Mahrez, who had grafted and trained religiously to make it, was a perfect fit at Leicester on and off the pitch. Just like Riyad, N’Golo Kanté and Jamie Vardy were renowned hard-workers; with Kanté moving up the ranks in France similarly to Mahrez, while Vardy played his way to the English national team from non-league. 

While he wasn’t an interval member of the 2013/14 Leicester side, Mahrez contributed three goals and four assists as Leicester won the Championship and thus earned a promotion to the English Premier League. 

Now settled in England, Riyad declared that he wanted to play for the Algerian national team. Born to an Algerian father and Algerian-Moroccan mother, his Algerian heritage always played an interval in his life. “I used to go to Algeria on holiday every year with him and my brother. I have a lot of family there. I lived in France and grew up there and my mum still lives there but my heart is more Algerian.”

Algerian coach at the time, Vahid Halilhodžić, called him up for the World Cup squad after watching him play. “I saw quality. He was technically superior and a sophisticated dribbler, but he had no power. Still, I saw his potential and invited him to the World Cup.” 

Halilhodžić described the flack he received for calling up the fleet-footed winger: “I cannot describe what I experienced from the Algerian media after that. There was no common sense in their criticism – some even claimed I took money from Riyad to take him to the World Cup!

“Of course, he was not at the level he is today, but it doesn’t surprise me how good he is in the Premier League. He’s the kind of player that makes a difference. A modern, fantastic player. I knew I didn’t make a mistake in calling him up.”

Mahrez started in Algeria’s opening match at the World Cup, a 2-1 loss to Belgium. Unfortunately, he was dropped for the rest of the tournament as Les Verts made the Round of 16, falling to eventual champions Germany in extra time.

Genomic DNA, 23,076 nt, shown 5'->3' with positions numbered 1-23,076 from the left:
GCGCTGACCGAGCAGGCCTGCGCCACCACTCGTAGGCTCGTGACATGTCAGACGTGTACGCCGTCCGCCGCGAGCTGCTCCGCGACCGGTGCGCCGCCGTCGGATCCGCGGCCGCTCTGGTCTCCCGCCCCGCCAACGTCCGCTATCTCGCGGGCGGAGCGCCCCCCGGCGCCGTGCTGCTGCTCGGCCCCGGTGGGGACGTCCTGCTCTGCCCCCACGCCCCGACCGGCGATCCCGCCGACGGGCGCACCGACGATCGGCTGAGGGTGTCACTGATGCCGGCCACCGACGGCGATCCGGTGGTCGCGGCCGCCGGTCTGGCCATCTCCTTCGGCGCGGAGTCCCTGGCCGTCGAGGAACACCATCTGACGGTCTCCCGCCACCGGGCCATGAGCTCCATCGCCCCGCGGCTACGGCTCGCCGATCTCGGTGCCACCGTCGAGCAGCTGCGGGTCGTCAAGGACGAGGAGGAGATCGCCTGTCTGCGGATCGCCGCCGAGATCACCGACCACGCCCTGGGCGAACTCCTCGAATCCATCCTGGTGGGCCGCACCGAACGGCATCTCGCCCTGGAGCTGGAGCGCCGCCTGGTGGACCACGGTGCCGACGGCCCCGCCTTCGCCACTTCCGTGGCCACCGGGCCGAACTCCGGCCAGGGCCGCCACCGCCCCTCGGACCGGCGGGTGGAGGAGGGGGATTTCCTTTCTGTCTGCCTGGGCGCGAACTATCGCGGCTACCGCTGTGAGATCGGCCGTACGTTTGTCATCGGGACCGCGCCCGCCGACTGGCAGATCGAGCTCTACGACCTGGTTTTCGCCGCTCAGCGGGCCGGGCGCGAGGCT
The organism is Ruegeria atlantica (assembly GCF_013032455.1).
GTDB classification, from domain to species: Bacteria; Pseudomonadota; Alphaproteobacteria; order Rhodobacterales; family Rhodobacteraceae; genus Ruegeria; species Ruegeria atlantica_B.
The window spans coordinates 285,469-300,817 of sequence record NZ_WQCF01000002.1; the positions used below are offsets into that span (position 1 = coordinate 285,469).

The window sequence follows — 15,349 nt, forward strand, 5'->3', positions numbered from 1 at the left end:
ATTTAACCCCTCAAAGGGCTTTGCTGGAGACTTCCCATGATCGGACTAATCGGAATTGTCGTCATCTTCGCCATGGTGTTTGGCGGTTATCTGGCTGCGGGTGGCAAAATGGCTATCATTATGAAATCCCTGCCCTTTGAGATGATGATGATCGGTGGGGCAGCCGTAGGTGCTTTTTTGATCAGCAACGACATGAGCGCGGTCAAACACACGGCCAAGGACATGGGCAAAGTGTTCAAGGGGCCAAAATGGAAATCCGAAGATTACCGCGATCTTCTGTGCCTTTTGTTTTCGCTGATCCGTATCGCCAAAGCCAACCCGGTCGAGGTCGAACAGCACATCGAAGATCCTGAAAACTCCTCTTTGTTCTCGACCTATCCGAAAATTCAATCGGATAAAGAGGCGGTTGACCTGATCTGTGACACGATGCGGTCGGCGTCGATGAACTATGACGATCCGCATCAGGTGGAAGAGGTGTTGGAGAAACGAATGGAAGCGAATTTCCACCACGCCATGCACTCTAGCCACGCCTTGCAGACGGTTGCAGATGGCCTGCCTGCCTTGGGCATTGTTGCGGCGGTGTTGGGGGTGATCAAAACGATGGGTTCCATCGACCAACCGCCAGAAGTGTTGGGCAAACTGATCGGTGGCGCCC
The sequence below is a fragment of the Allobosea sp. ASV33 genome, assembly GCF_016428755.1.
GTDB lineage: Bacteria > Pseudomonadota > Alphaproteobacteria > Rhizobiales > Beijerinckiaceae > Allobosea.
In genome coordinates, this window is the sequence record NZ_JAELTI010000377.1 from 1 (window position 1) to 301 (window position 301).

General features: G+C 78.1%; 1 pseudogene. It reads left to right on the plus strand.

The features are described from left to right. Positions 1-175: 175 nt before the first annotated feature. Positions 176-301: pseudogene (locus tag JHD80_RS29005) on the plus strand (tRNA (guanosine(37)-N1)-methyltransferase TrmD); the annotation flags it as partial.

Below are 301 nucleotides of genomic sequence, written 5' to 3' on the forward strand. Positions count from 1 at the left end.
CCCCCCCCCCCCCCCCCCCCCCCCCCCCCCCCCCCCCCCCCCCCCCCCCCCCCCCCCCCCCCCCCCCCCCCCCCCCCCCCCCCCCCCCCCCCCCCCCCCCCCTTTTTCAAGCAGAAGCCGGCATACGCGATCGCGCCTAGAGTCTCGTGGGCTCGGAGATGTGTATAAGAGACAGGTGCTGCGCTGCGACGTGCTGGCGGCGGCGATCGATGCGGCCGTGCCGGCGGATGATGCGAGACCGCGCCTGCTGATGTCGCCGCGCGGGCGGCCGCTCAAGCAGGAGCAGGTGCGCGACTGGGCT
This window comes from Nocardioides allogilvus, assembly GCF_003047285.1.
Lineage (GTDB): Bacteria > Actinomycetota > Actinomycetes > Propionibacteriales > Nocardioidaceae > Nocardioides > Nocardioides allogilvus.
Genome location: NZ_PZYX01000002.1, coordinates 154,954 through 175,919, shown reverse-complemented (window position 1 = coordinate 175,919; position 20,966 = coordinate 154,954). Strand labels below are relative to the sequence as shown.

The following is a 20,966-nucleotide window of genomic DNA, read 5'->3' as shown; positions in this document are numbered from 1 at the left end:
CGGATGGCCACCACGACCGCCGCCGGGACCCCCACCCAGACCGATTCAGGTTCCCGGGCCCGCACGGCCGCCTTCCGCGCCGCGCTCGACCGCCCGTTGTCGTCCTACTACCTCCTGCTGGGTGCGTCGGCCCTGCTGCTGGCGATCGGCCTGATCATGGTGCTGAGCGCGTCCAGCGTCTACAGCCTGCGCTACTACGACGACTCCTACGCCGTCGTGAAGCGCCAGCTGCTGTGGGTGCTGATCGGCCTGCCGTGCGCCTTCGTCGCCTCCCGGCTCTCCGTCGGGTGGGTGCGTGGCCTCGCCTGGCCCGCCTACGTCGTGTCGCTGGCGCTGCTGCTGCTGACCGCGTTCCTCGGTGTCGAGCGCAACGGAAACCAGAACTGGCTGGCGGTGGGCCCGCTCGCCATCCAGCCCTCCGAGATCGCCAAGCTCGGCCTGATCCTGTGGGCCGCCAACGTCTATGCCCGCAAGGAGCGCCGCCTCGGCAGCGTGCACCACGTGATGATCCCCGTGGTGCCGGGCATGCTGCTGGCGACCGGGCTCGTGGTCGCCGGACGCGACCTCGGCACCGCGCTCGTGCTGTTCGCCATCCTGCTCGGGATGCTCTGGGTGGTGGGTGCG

The next season, Mahrez was key to Leicester’s miraculous survival. Bottom of the table for four-and-a-half months between late November and mid-April, the Foxes won seven of their last nine matches to finish 14th. 

Despite all of the challenges that Mahrez had overcome, nobody could have predicted what happened in the 2015/16 season. With a new manager who stated that his goal was simply to achieve safety, Leicester were expected to finish mid-table at best. 

The dream season for Leicester began on August 8, 2015, when the Foxes beat Sunderland 4-2 thanks to a brace from Mahrez. He scored the winner in their next game against West Ham. Leicester went their first six games of the season unbeaten, Mahrez had scored 5 goals in that run. After their loss against Arsenal in late September, the Foxes went 10 games unbeaten. In that span, Mahrez netted a brace against West Brom before scoring all three goals in their 3-0 win against Swansea in December. Additionally, he scored the winner against the reigning Premier League champions Chelsea, before scoring a brace of penalties against Everton in the next match.

At Christmas, Leicester were first in the league. A year earlier, they were dead last. As we all know, Leicester won the league and Riyad Mahrez was at the heart of it. His double step-overs, long-range finesse curlers, and free-kicks made him a favorite across the world as he netted 17 goals and assisted 11 in the season. 

Mahrez was no one-season wonder though. While his performances dipped the next season, Mahrez hit double-digit goals and assists in the 2017/18 season. It shocked many that Mahrez did not cash in on his high-stock and move to a better team as Kanté did. Teams such as Barcelona and Manchester City tried to lure the Algerian to their clubs, but Leicester refused to sell. It was not until the summer of 2018 when he finally left Leicester after Manchester City splashed £60m on him. This made Mahrez the most expensive African footballer and also Manchester City’s most expensive signing, which is a testament to how much Mahrez was valued at the time. 

At City, Mahrez has struggled for playing time given the plethora of attacking options Pep Guardiola’s side possess. Regardless, he won the domestic quadruple in his first season with the Blues. 

Despite his lack of playtime for club, Riyad Mahrez became even more of a hero for his country when he captained Algeria to the AFCON title in 2019. The best moment was his 95th-minute winner against Nigeria in the semi-finals: a stunning free-kick that won the African Goal of the Year Award. Mahrez and Algeria did the job in the final against Senegal and won the title. 

With a Premier League and AFCON trophy to his name, Mahrez has come so far from the concrete jungles of Paris and being rejected by clubs as a teen because of his physique.